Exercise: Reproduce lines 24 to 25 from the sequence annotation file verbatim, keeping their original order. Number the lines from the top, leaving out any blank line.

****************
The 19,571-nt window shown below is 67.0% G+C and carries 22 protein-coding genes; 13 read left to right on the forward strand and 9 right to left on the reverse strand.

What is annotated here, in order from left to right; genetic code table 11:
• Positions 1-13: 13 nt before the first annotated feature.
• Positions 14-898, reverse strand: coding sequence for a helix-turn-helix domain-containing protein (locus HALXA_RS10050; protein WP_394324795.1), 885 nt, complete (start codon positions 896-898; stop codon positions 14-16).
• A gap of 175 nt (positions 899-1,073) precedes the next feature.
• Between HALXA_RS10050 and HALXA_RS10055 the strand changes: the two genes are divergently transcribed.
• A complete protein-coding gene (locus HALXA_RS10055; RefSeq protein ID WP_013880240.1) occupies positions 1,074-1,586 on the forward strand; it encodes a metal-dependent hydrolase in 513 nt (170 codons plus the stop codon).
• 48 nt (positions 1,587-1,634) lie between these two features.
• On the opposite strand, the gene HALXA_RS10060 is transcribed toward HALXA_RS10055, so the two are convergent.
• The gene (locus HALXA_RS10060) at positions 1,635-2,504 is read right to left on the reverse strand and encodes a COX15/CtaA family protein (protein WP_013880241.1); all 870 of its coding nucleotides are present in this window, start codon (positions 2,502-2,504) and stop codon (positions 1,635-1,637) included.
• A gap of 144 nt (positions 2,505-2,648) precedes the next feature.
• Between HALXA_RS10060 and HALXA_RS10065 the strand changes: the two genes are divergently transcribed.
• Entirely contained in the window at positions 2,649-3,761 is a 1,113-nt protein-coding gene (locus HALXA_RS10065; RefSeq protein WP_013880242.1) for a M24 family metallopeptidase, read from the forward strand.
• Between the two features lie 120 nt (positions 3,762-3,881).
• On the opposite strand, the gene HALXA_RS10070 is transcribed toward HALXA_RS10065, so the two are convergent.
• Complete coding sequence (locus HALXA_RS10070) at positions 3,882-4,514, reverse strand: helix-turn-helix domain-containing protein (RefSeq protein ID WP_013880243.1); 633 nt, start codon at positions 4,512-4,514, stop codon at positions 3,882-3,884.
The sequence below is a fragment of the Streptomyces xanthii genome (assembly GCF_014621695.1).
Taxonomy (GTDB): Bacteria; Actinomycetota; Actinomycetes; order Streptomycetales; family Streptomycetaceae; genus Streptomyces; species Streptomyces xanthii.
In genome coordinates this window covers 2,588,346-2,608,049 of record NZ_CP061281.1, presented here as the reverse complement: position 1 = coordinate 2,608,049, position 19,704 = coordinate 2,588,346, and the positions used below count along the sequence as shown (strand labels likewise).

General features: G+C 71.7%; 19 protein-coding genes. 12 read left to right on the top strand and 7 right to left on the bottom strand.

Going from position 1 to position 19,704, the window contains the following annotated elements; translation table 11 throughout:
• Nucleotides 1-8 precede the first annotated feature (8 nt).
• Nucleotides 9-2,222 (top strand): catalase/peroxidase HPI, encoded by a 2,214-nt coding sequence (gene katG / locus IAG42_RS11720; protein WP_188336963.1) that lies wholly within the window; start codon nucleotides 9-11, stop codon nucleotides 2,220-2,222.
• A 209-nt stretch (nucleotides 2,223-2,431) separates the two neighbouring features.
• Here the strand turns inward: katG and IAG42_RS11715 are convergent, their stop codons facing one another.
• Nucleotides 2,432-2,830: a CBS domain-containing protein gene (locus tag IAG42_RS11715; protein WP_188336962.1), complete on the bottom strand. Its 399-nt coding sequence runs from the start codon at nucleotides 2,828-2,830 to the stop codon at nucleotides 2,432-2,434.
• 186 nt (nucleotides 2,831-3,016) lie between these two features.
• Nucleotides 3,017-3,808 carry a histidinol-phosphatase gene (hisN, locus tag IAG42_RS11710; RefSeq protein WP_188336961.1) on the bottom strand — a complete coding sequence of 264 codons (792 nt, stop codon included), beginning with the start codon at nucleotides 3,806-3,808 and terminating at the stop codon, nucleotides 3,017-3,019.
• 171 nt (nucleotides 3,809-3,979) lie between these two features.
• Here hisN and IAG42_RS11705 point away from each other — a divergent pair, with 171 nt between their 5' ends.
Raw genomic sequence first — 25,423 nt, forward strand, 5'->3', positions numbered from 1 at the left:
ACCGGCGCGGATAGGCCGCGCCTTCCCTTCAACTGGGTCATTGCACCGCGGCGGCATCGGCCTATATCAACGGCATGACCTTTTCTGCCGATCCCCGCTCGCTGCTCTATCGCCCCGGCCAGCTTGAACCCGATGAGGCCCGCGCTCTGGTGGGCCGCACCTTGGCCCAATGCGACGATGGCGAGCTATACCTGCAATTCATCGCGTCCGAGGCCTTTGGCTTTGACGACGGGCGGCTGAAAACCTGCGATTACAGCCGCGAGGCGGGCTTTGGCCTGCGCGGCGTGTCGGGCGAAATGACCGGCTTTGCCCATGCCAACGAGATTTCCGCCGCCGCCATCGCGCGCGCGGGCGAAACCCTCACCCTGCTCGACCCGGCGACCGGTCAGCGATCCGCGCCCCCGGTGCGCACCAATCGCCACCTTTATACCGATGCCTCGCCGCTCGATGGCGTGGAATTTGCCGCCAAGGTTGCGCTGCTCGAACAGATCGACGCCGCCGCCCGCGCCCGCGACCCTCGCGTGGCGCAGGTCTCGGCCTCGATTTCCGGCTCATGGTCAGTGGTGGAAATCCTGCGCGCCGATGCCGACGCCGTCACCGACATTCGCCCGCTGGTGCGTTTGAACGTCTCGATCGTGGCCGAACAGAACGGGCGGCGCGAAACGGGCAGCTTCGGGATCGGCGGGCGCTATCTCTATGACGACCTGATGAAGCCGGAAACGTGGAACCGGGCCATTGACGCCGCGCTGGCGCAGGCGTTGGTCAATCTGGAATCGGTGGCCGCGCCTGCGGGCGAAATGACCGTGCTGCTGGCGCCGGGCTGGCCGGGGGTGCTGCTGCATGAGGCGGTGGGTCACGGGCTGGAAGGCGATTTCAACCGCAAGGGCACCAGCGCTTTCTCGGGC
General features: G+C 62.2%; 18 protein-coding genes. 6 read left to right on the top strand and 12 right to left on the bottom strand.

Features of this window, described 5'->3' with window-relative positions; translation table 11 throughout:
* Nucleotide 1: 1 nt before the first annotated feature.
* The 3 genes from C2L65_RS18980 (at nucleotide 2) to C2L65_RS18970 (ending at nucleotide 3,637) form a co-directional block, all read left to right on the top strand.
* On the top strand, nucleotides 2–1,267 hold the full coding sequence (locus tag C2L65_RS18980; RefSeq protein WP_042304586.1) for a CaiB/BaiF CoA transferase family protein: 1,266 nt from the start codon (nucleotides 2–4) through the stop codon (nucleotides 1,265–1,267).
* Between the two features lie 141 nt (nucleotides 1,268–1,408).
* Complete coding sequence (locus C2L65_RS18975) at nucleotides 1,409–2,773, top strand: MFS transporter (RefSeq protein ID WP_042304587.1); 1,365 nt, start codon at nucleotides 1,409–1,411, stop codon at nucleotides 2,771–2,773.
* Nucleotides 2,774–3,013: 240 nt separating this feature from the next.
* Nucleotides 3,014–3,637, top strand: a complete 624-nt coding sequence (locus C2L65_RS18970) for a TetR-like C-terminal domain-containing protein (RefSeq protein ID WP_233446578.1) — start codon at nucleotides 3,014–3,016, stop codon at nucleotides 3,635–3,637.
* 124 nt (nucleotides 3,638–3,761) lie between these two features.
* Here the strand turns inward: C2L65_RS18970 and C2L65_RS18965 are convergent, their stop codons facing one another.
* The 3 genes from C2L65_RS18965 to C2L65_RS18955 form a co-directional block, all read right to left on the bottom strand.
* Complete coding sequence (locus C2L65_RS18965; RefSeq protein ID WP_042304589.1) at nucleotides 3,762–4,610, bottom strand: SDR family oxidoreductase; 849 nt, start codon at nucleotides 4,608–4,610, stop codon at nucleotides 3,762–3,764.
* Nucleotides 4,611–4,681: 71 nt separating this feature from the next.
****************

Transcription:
• A 209-nt stretch (nucleotides 2,223-2,431) separates the two neighbouring features.
• Here the strand turns inward: katG and IAG42_RS11715 are convergent, their stop codons facing one another.